Buro Happold’s SE 2050 commitment calls for zero embodied carbon in all future projects.
Buro Happold is the newest signatory to the SE 2050 Commitment Program, which unites structural engineering firms around a common goal of halving embodied carbon emissions from their projects by 2050.
The pledge, spearheaded by the American Society of Civil Engineers Structural Engineering Institute (SEI), focuses on emissions associated with structural systems, construction, and material use.
This accounts for the lion’s share of a building’s embodied carbon footprint, typically around 50%. In contrast, the two most commonly used structural materials – steel and concrete – account for nearly 12% of global greenhouse gas emissions combined.
According to Buro Happold principal Stephen Curtis, structural engineers can have the most significant impact in the race to achieve a net-zero built environment by 2050 and contribute to keeping global warming to around 1.5 degrees Celsius, in line with the Paris Agreement.
“To date, there has been a strong emphasis on operational carbon,” he told Dezeen. “Because structural engineers have a greater ability to influence embodied carbon, that is our primary focus.”
“This is not merely a matter of concrete and steel.”
Buro Happold has already committed to halving its projects’ embodied carbon footprint by 2030.
By joining the Structural Engineers 2050 Commitment Program, the firm has committed to measuring, reducing, and eventually eliminating all embodied carbon emissions from structural systems in its projects by 2050.
The program, which already includes Arup and SOM among its 69 signatories, provides engineering practices with the resources and guidance necessary to accomplish this goal and offset any emissions that are too difficult to eliminate.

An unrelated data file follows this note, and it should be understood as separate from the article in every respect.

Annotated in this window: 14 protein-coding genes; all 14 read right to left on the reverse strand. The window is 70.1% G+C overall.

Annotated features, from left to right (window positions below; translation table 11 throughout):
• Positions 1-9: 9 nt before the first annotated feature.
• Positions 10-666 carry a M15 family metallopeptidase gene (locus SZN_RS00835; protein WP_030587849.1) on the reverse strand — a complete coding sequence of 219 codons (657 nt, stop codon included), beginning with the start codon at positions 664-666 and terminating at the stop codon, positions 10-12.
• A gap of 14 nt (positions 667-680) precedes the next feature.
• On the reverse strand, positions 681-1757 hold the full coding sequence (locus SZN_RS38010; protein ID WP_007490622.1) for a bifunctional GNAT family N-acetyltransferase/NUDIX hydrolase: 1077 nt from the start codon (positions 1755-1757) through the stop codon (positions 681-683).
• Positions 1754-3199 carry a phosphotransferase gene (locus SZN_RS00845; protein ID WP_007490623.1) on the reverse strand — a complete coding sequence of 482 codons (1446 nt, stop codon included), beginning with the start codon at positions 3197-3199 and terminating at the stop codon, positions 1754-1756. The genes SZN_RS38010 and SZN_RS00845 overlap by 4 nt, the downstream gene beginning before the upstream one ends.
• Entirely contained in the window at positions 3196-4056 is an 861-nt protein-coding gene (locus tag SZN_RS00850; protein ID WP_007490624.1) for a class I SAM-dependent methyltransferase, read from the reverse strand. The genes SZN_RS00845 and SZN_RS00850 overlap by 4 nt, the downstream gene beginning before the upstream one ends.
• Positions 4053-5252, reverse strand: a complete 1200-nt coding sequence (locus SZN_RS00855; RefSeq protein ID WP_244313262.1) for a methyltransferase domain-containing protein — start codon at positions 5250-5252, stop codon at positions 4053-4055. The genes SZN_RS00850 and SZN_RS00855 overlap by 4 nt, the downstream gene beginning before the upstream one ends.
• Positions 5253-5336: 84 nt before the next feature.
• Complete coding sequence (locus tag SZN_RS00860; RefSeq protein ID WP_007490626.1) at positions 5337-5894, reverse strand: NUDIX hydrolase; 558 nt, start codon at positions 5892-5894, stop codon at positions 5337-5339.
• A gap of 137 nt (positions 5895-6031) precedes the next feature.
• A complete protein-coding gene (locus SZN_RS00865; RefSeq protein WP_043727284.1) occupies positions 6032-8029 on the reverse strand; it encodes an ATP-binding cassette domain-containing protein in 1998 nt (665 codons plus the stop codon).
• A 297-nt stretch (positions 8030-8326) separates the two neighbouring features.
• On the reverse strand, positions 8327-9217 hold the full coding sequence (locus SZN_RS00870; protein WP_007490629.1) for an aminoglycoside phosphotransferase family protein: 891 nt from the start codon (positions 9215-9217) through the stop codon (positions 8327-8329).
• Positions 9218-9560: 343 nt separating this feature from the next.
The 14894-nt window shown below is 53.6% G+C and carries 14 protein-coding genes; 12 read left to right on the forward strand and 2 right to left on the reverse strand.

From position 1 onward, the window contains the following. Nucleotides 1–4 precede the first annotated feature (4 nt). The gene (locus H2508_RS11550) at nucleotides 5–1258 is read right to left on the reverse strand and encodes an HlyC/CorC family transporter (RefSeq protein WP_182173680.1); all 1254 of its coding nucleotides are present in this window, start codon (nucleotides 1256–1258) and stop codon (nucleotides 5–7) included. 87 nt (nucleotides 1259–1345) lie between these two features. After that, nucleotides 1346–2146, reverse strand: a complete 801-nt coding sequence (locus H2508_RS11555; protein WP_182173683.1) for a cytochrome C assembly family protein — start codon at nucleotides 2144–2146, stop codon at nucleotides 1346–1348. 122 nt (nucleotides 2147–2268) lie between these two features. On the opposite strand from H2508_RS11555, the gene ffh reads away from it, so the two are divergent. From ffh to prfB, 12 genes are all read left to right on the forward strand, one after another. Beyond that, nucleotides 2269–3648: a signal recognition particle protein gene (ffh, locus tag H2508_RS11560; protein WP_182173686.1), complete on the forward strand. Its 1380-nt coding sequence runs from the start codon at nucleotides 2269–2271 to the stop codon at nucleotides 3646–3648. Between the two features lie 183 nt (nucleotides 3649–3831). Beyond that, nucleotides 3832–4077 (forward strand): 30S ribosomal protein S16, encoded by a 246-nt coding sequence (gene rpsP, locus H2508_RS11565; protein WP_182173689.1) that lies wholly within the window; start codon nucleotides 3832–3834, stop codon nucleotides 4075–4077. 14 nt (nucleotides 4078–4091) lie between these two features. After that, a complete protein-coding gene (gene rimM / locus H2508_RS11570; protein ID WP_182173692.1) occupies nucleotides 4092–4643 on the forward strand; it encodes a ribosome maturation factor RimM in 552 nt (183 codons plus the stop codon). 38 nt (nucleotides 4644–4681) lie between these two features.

Buro Happold says this process will entail replacing and reducing polluting materials in its projects and educating the numerous other stakeholders involved in the construction process, from clients to planners and architects.
“This is a much bigger issue than concrete and steel,” Curtis explained. “For a long time, structural engineers have mandated cement substitution in concrete and recycled steel content in the steel.”
“We recognise that we will need to educate and explain to other stakeholders on our projects why this issue is critical and what may be viable alternate options, such as timber construction or other alternate technologies,” he added.
To this end, we intend to conduct comparative embodied carbon assessments of our structural design options during the initial stages of the project, incorporating carbon into the decision-making process.
Architecture lags behind other industries in terms of technological advancements.
The SE 2050 Commitment Program was developed in response to a challenge issued in 2019 by the Carbon Leadership Forum, a non-profit organisation based at the University of Washington dedicated to dramatically reducing embodied carbon in the built environment through collective action.
On the other hand, as signatories of Structural Engineers Declare, more than 234 British structural engineers and their firms – including Buro Happold – have set their net-zero carbon targets.
Written By Tannu Sharma | Subscribe To Our Telegram Channel To Get Latest Updates And Don’t Forget To Follow Our Social Media Handles Facebook | Instagram | LinkedIn | Twitter. To Get the Latest Updates From Arco Unico